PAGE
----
It almost all works, however, because the characters of Enid and Rebecca are pointed, distinctive, and entirely believable. Take, for example, the messy business of sex. Although both young women report that they are not virgins, neither is seeking a boyfriend or is even amenable to the idea of romance. Passion is too embarrassing and uncool, although there’s another reason for their discretion: Both like their blank pal Josh (Brad Renfro), a convenience-store clerk, and neither wants to unleash the other’s jealousy by dating him. Instead, they sit in diners and make fun of the dolts around them or pull pranks on people who’ve placed personal ads in the L.A. Weekly. The latter diversion is what leads them to Seymour, who advertised in hopes of re-encountering a woman he briefly met at the airport.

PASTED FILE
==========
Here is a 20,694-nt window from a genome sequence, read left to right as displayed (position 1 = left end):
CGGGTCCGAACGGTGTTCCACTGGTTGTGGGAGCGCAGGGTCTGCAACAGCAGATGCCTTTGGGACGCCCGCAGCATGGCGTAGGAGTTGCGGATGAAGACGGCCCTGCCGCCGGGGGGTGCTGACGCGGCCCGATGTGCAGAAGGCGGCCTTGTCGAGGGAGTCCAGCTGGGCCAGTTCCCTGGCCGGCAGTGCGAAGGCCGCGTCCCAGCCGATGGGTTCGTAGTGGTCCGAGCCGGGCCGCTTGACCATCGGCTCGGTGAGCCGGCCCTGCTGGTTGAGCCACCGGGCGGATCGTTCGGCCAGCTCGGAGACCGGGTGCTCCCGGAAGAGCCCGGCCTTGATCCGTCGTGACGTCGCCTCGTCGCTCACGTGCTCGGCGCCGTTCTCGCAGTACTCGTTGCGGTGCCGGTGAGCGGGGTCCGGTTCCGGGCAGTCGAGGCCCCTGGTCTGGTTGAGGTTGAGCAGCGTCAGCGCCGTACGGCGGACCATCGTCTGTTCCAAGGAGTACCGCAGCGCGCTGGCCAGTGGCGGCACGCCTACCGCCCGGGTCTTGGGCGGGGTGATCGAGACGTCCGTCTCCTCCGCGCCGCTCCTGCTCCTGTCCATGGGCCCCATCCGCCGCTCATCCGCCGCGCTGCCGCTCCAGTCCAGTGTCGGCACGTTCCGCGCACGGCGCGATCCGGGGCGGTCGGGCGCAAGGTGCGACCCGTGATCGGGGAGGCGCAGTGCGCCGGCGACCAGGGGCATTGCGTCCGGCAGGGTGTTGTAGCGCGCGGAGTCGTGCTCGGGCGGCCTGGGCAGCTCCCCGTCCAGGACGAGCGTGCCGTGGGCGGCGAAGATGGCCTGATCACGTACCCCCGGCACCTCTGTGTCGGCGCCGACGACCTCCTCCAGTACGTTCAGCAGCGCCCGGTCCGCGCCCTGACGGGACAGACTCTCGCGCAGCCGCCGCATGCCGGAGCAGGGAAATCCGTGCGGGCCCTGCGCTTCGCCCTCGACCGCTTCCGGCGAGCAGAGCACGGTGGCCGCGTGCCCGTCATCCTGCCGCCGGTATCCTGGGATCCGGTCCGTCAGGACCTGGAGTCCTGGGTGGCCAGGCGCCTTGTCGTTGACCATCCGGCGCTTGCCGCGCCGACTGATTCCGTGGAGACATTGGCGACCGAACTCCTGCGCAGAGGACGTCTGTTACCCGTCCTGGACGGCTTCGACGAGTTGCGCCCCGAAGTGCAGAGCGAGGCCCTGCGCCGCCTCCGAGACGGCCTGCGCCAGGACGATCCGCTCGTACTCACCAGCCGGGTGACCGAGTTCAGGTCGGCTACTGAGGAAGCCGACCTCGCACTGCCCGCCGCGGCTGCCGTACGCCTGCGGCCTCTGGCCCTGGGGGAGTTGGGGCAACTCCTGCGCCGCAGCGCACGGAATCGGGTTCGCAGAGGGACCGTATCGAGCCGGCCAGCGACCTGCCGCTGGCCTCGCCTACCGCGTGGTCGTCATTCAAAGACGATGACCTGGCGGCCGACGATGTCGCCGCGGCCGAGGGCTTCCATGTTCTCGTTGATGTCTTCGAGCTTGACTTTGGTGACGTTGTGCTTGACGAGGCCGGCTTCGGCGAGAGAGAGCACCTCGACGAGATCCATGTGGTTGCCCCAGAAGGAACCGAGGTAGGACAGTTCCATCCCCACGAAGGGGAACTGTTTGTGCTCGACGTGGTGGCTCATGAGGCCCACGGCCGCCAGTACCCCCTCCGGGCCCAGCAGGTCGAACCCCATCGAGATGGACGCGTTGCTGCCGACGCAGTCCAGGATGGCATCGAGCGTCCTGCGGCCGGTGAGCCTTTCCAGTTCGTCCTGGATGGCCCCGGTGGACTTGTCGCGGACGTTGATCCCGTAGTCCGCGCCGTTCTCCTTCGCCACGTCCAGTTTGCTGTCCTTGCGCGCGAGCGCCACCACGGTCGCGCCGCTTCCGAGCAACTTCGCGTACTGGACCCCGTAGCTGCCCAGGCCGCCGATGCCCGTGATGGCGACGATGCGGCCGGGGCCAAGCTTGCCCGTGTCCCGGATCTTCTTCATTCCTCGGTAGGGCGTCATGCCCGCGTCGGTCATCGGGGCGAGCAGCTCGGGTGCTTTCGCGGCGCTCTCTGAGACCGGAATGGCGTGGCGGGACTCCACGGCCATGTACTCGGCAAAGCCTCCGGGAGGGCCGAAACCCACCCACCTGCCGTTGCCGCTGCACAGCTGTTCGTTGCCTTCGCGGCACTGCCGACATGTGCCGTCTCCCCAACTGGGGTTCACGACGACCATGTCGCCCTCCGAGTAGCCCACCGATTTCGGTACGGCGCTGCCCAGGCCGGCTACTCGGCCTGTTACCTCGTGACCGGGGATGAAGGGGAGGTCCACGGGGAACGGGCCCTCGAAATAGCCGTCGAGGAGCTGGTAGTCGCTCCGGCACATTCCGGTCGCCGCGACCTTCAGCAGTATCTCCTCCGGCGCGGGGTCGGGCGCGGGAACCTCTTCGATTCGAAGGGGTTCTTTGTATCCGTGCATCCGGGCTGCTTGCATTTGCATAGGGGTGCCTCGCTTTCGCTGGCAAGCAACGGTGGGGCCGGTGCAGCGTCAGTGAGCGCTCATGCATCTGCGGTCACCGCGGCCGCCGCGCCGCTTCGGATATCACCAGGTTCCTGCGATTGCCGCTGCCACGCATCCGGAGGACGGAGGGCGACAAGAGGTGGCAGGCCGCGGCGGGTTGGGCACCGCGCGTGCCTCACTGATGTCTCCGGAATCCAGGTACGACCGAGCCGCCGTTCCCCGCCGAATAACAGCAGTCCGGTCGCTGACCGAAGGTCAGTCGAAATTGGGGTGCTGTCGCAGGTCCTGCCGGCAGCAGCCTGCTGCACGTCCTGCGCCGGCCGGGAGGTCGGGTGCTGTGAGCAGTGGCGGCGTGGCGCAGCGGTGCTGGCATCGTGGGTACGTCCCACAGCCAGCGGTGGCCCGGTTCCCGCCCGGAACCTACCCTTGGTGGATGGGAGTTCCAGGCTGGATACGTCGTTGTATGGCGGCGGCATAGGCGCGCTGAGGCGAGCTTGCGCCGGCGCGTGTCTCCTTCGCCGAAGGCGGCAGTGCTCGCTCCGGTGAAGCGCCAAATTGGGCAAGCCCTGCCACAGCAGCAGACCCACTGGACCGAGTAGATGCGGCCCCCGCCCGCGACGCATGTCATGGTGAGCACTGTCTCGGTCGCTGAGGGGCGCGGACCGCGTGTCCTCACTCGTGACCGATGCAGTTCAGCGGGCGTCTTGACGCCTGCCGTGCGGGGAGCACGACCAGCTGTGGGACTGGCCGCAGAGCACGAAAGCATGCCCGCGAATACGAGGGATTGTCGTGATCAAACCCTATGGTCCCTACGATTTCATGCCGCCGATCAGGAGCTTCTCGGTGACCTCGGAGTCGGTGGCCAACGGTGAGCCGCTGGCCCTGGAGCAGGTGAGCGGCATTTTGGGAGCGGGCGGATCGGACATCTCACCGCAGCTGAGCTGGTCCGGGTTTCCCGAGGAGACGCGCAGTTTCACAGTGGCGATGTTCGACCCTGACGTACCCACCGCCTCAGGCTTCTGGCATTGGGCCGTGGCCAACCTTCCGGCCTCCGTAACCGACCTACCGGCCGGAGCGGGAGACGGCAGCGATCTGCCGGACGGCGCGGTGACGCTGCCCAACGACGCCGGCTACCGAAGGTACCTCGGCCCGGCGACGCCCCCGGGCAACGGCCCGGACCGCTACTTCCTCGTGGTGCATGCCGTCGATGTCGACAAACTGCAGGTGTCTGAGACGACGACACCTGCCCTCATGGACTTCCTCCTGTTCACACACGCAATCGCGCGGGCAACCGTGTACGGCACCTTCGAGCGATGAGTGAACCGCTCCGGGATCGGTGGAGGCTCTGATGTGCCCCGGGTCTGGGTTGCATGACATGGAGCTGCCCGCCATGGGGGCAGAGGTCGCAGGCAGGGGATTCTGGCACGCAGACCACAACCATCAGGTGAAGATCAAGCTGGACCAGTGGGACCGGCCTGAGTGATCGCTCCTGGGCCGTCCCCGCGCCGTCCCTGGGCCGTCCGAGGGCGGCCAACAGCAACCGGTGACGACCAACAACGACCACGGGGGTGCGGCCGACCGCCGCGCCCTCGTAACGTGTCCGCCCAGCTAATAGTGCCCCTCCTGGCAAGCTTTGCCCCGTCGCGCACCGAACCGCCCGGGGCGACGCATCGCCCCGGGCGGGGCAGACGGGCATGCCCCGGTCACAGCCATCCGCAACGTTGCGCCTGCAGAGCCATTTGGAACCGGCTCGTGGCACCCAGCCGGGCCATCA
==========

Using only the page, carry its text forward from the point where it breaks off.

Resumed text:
Rebecca considers their meeting with Seymour a one-time caper, but Enid is seriously intrigued. The record collector is unquestionably a loser—he most of all thinks so—but Enid sees his estrangement from the emptiness of modern consumer culture as akin to her own. She lets his taste in music get under her skin, especially prizing Skip James’ haunting “Devil Got My Woman.” (You could say the song opens the door to a ghost world.) Soon, Enid is channeling her erotic inquisitiveness into a quest to get Seymour laid, albeit with the occasional detour; at one point, Enid insists that Seymour take her into a porn shop, where she becomes a smut purveyor’s nightmare: a young woman who laughs out loud at both the goods and the customers. Then the target of Seymour’s personal ad actually calls, and Enid’s position in his life is threatened.